Petrochemicals: The Other Oil Derivative
According to a market research report by Grand View Research, the global petrochemical industry was worth $593 billion in 2021. They forecast the space to grow to $811.57 billion by 2030 at a compound annual growth rate of 3.7%.
The oil and gas sector primarily focuses on extracting and selling raw materials or converting them into fuel, mainly catering to the energy sector. In contrast, the petrochemical industry transforms oil and gas extraction byproducts into other products, such as polymers and synthetic rubber.
The Nov. 2022 report by McKinsey estimated that up to 50% of global plastics demand could also be met through recycling. This may be a nice environmental “write-off” for oil firms like PetroChina, which operates various petrochemical facilities across China and has been actively expanding its plastics line to cater to domestic and global demand.
Longer-life plastic, rather than the single-use plastics that get banned in places like California (think plastic straws, for example) are a way for some of these emerging market petrochemical companies to say they are contributing to a cleaner environment if they make these new types of materials. In theory, this might help them gain access to the capital that is focused on Environment, Social, and Corporate Governance investing themes, aka ESG.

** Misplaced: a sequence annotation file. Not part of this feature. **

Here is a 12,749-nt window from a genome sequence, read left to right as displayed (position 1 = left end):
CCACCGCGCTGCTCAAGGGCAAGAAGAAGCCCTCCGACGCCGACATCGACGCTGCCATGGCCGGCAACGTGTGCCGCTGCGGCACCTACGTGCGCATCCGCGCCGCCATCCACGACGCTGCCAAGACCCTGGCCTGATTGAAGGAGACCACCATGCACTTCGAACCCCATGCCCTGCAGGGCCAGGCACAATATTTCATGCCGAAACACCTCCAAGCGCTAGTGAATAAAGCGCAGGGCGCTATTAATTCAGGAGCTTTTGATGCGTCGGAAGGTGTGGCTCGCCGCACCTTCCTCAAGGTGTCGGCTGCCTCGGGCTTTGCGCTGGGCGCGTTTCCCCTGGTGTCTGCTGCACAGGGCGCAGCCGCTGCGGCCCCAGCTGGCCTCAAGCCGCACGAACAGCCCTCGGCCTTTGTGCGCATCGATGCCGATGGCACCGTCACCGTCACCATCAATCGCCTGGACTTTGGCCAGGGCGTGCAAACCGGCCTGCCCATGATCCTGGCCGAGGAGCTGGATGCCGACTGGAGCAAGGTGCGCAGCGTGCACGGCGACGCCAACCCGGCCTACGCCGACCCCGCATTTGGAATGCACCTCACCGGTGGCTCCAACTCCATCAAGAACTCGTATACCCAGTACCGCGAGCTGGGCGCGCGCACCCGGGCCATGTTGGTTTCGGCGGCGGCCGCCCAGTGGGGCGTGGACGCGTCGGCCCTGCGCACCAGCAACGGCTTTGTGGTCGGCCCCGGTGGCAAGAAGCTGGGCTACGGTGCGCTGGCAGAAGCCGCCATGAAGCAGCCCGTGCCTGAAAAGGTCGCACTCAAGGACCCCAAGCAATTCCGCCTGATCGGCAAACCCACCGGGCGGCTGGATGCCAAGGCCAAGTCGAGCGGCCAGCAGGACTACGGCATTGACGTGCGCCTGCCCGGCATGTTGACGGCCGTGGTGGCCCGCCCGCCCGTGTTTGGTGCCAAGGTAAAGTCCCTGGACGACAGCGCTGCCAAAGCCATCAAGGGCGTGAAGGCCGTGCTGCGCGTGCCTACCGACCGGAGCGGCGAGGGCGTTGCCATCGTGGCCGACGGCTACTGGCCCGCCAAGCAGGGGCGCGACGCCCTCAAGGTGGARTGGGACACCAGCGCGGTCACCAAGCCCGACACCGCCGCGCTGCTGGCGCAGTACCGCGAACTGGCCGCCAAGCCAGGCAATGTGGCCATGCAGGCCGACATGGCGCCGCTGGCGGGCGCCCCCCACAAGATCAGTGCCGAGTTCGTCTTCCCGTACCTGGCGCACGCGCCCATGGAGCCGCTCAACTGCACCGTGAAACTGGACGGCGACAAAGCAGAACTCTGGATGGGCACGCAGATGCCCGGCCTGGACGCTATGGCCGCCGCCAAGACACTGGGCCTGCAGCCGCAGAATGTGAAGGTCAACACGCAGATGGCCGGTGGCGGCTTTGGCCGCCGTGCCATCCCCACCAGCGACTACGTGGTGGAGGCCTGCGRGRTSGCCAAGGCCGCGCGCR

For example, Celanese
Corporation (CE) is a plastics alternative headquartered in Irvine, Texas. They make bio-based and biodegradable polymers to address the single-use plastics issue. Their stock price decreased 30.8% over the last year, another testament to investor disdain for this sector.
The “Polymer Race” in Emerging Markets
Petrochemical companies in India, Vietnam and Turkey are increasing production of synthetic polymers, capitalizing on their domestic hydrocarbons resources and growing local markets to achieve self-sufficiency, according to a report by McKinsey.& Company published in February 2022.
The Berger study estimated that the petrochemical industry can contribute $300 billion to India’s GDP and create 3 million direct and indirect jobs by 2025, meaning it is a sector the government will want to protect, including from Western policymakers who still push for “net zero carbon” goals. There is pressure by European-based activist investors to get Western companies like Coca-Cola
to seek plastic alternatives, as this May 3rd letter signed by investment firms Rockefeller Asset Management and Norway’s Nordea Asset Management shows. This ads to the political risk of plastic producers, especially those based in the U.S. like LyondellBasell. They have polymer manufacturing plants in Texas, Ohio, Indiana and New Jersey, to name a few. Their shares are currently oversold based on its Relative Strength Index. The stock is down over 20% in the last 12 months, 24 months and five years.
Some companies are doing okay by investor standards.
LG Chem, a South Korean petrochemicals company, is up 33.5% over the last year. South Korea accounts for 14% of the MSCI Emerging Markets Index.
Year-to-date, investors in plastics companies have mostly outperformed oil.
Countries that succeed in localizing their polymer industry will receive a huge economic advantage. China is big. As is Brazil here.
The global, publicly traded petrochemical companies in the emerging markets have been beaten up for so long, maybe the opportunity risk is too great to ignore.
Besides George Carlin’s early 90s routine that incorporated God and plastic, Dustin Hoffman’s 1967 classic “The Graduate” has a scene shot at the poolside where his character, Benjamin Braddock, is advised by an older gentleman named Mr. McGuire: “I just want to say one word to you. Just one word. Are you listening? Plastics. There’s a great future in plastics. ‘Nuff said. That’s a deal.”